In most cases of what’s hip and new, the Japanese are ahead. Otaku worship their eye for culture for a reason, after all.
But it just might be that that same culture is what holds them back when it comes to a landscape that Americans are quickly becoming intimate with: the digital format.
As we move bravely into the digital age and face cries of “Print media is dying!” it’s no surprise that manga is popping up on more iPads than ever before. And Americans love it: The more easy access we have to our favorite media sources, the better.
On the other hand, a country like Japan that is known for its deeply entrenched traditions may not be as easy to convert. After all, modern manga debuted there in the ’40s, but its roots go as far back as the 18th century. It’s not unusual to ride the subway in Tokyo and see people of all ages and stations in life with their faces buried in a hot-off-the-shelves copy of “One Piece” or “Naruto.”
The feeling of holding that trusty book in one’s hand is a habit, a groove of comfort. And replacing it with a tablet presents more complexities to some longtime fans than one might think.
Could the evolution of digital manga be a case where America’s otaku take the lead, and Japan follows suit?
VIZMangaÂ has announced that it is the latest to join in the recent movement of digital publishing, debuting its “Shonen Jump Alpha” on the iPad, iPhone and iPod Touch and making popular series such as “Bleach,” “Naruto,” “One Piece” and “Bakuman” readily available to fans.
Since Shonen Jump is one of Japan’s longest-running manga anthologies (since 1968), it brings up the question of whether fans who have been reading for many years will take kindly to a format change. It seems like evolution to digital would be viewed only as an improvement, but that is not so for all consumers.
Rampant piracy ofÂ mangaÂ has been a longstanding issue for the industry’s bottom line. And as major U.S. distribution studios shut their doors, such asÂ Tokyopop in 2011, it’s clear that the manga industry is forced to evolve. But is digital publishing the answer? And how will Japanese and American audiences respond to it?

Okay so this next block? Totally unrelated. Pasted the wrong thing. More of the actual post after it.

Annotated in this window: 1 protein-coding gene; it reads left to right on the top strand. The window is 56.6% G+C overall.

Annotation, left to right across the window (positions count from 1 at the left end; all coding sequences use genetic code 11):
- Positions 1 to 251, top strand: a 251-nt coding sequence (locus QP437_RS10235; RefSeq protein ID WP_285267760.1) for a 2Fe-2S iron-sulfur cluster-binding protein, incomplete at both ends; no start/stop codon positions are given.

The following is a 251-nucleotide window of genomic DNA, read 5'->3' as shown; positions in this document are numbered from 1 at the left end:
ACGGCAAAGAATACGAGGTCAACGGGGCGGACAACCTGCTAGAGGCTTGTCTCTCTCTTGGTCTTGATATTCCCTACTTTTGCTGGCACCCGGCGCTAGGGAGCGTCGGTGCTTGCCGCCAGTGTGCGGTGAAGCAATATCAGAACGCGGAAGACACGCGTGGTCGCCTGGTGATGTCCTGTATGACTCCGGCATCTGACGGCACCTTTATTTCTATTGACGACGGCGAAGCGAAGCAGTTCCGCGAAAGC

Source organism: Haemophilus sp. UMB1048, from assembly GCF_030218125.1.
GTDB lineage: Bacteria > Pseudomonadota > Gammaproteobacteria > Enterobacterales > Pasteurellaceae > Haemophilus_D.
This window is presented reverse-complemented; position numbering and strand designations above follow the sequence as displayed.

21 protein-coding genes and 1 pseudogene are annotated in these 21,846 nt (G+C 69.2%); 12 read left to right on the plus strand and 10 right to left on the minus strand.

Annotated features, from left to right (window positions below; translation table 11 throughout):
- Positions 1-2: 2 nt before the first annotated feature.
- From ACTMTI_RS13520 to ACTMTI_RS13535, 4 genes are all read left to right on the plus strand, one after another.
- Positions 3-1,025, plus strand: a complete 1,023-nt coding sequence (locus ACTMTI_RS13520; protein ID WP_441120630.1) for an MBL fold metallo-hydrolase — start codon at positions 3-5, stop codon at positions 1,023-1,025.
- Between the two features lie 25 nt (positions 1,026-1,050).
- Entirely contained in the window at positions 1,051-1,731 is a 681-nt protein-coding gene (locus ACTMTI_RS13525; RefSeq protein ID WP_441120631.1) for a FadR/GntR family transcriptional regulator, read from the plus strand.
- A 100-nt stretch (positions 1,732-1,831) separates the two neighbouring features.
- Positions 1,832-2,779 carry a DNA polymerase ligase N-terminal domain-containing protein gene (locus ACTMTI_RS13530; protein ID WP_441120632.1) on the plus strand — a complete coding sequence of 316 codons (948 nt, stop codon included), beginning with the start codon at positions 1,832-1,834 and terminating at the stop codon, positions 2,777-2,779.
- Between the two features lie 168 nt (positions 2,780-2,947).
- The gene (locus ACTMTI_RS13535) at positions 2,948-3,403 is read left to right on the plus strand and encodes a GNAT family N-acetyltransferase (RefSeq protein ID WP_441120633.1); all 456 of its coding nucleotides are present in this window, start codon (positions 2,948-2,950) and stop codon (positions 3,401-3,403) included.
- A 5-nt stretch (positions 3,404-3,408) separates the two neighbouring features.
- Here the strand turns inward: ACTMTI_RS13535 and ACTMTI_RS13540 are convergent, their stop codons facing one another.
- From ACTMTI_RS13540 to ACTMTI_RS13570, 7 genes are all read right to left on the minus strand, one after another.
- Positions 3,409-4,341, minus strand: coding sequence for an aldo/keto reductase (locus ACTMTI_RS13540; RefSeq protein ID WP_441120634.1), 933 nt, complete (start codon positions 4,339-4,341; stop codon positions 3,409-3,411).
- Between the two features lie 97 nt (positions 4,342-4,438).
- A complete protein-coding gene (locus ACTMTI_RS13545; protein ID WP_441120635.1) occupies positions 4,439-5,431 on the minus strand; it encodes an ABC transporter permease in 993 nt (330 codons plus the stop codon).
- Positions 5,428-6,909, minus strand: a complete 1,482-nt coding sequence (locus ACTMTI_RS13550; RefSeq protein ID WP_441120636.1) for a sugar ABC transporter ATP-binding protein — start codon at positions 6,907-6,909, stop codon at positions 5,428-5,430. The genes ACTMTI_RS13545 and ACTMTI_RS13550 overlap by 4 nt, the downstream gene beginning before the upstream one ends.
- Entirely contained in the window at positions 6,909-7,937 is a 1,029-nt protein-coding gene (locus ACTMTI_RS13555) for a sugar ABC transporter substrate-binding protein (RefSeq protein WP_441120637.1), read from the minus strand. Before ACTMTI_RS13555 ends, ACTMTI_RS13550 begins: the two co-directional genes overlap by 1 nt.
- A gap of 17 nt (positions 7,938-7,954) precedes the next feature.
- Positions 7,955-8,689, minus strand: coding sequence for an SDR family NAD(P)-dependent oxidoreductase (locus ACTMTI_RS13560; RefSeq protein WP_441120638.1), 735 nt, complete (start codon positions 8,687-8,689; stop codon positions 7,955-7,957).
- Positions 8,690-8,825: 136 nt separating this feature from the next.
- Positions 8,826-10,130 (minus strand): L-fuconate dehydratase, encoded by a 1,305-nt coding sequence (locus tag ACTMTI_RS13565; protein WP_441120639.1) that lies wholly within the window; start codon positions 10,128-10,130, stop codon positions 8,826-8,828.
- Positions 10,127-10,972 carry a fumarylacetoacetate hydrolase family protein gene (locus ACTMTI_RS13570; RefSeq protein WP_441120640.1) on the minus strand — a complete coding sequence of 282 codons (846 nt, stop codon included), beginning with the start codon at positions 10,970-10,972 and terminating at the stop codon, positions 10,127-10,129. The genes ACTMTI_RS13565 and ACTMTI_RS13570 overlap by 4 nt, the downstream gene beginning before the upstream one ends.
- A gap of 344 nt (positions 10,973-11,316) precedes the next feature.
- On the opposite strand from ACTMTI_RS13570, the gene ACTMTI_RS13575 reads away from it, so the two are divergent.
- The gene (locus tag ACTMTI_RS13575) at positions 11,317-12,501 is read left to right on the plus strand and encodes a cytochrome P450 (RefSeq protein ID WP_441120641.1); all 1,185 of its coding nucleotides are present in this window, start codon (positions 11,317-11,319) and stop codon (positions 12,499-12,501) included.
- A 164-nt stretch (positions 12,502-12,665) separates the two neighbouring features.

To truly understand manga from a fan’s perspective, you have to speak to one who has developed the habit of reading it in the same devoted way the Japanese do.
Saku, a veteran cosplayer and hardcore manga reader since 1997, is just that kind of fan. She feels that there is value in owning the physical book compared with a digital copy.
“Call me old-fashioned, but I like the feel of an actual book in my hands and having control of turning the pages back and forward. It also makes me feel closer to the actual mangaka (manga creator), because they take a lot of time putting detail into their panels.”
“For instance, ‘Bakuman’ is a great series that shows the difficulties and struggle that mangaka go through. I feel if readers understood what a creator has to go through to create just a single volume of manga, they would prefer print also.”
Saku prefers to own a physical collection rather than digital copies of the series she loves. However, not every fan feels the same way.
Illustrator and longtime manga fanÂ Maximo LorenzoÂ loves the format because it helps him stay organized. “I prefer to read most of my comics digitally because I read so much and have so little space. I’d much rather save shelf space for the best of the best.
“Besides, it’s really easy to whip out my iPad to show my friends good comics on the fly.”
The trend of digital downloads in music, movies and gaming could work for manga if enough fans are OK with reading it and discarding it when they’re finished – and fans like Lorenzo prove that. Many Americans seem to prefer this, but does this go against the heart of how the Japanese feel about manga as a medium?
Vertical Inc., a publisher that focuses on U.S. distribution of Japanese manga and novels, believes thatÂ manga may not be an exact fit for the digital vision because of Japan’s outlook on the format.
“In Japan, people ignore digital content as meaningless and ephemeral,” Vertical Marketing Director Ed Chavez said. “Digital comics exist, but only the titles the mainstream accept ever get any recognition. Even digital initiatives by major publishers are ignored until those comics are in print, as publishing is treated in very high regard in that country.
“In a strange way, readers on each side of the Pacific view the same digital content from a 180-degree perspective.”
It’s worth mentioning thatÂ the Japanese originally disliked the iPhone as well, but for different reasons. It may be that they are simply slower to evolve when it comes to manga going digital, but with time, it may become more accepted. We can only wait and see.
How do you prefer to read manga? Do you feel as if seeing the books on your shelf is important, or would you just as soon read them and delete them from your device?